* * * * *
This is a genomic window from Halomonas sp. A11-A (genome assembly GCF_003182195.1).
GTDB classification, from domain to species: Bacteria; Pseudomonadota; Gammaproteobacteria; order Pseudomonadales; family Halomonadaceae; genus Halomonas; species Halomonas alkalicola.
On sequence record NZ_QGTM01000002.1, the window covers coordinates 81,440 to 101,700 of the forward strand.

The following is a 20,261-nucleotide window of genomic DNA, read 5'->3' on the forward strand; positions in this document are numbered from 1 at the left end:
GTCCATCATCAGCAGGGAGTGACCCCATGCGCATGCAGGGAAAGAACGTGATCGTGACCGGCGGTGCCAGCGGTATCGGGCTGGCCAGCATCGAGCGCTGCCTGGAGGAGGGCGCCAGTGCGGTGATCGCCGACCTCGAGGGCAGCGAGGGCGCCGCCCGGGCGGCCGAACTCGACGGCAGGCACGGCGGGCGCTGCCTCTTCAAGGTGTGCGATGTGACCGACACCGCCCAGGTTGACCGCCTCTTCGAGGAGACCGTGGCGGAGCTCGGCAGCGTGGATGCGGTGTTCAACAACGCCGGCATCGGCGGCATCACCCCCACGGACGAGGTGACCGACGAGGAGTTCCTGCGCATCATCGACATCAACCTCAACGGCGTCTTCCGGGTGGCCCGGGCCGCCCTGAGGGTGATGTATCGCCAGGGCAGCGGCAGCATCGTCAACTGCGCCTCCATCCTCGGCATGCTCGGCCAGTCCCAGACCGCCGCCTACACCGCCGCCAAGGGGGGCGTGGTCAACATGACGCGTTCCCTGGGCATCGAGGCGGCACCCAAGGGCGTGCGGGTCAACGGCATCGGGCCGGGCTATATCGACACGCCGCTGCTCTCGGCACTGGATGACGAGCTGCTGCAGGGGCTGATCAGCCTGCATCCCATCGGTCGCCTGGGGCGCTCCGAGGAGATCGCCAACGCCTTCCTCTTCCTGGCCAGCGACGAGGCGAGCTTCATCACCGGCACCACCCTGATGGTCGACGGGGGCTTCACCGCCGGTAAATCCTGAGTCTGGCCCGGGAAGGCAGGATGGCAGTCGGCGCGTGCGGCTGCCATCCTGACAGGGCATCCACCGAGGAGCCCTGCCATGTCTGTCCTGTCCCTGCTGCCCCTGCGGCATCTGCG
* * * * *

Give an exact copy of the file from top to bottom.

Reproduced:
This is a genomic window from Halomonas sp. A11-A (genome assembly GCF_003182195.1).
GTDB classification, from domain to species: Bacteria; Pseudomonadota; Gammaproteobacteria; order Pseudomonadales; family Halomonadaceae; genus Halomonas; species Halomonas alkalicola.
On sequence record NZ_QGTM01000002.1, the window covers coordinates 81,440 to 101,700 of the forward strand.

The following is a 20,261-nucleotide window of genomic DNA, read 5'->3' on the forward strand; positions in this document are numbered from 1 at the left end:
GTCCATCATCAGCAGGGAGTGACCCCATGCGCATGCAGGGAAAGAACGTGATCGTGACCGGCGGTGCCAGCGGTATCGGGCTGGCCAGCATCGAGCGCTGCCTGGAGGAGGGCGCCAGTGCGGTGATCGCCGACCTCGAGGGCAGCGAGGGCGCCGCCCGGGCGGCCGAACTCGACGGCAGGCACGGCGGGCGCTGCCTCTTCAAGGTGTGCGATGTGACCGACACCGCCCAGGTTGACCGCCTCTTCGAGGAGACCGTGGCGGAGCTCGGCAGCGTGGATGCGGTGTTCAACAACGCCGGCATCGGCGGCATCACCCCCACGGACGAGGTGACCGACGAGGAGTTCCTGCGCATCATCGACATCAACCTCAACGGCGTCTTCCGGGTGGCCCGGGCCGCCCTGAGGGTGATGTATCGCCAGGGCAGCGGCAGCATCGTCAACTGCGCCTCCATCCTCGGCATGCTCGGCCAGTCCCAGACCGCCGCCTACACCGCCGCCAAGGGGGGCGTGGTCAACATGACGCGTTCCCTGGGCATCGAGGCGGCACCCAAGGGCGTGCGGGTCAACGGCATCGGGCCGGGCTATATCGACACGCCGCTGCTCTCGGCACTGGATGACGAGCTGCTGCAGGGGCTGATCAGCCTGCATCCCATCGGTCGCCTGGGGCGCTCCGAGGAGATCGCCAACGCCTTCCTCTTCCTGGCCAGCGACGAGGCGAGCTTCATCACCGGCACCACCCTGATGGTCGACGGGGGCTTCACCGCCGGTAAATCCTGAGTCTGGCCCGGGAAGGCAGGATGGCAGTCGGCGCGTGCGGCTGCCATCCTGACAGGGCATCCACCGAGGAGCCCTGCCATGTCTGTCCTGTCCCTGCTGCCCCTGCGGCATCTGCG